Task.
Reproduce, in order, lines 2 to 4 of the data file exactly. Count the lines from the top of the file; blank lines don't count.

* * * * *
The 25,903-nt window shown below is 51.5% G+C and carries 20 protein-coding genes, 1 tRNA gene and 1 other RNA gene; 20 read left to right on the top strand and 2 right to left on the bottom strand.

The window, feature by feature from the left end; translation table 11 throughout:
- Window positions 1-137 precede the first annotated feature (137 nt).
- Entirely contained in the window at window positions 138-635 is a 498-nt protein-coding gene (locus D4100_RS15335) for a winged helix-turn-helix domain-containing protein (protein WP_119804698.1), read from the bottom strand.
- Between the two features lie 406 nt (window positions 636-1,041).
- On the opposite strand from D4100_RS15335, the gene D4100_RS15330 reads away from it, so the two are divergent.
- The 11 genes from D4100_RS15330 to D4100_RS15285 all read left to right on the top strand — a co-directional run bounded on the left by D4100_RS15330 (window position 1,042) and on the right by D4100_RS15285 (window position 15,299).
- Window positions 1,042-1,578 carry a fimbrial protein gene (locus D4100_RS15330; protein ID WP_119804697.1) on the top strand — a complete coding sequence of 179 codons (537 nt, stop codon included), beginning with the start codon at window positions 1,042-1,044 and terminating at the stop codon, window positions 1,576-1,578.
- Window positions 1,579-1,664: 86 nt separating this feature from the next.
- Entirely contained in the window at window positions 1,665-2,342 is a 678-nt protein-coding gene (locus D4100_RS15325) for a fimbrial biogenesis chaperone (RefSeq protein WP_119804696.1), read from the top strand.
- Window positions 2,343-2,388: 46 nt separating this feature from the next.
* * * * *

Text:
The window, feature by feature from the left end; translation table 11 throughout:
- Window positions 1-137 precede the first annotated feature (137 nt).
- Entirely contained in the window at window positions 138-635 is a 498-nt protein-coding gene (locus D4100_RS15335) for a winged helix-turn-helix domain-containing protein (protein WP_119804698.1), read from the bottom strand.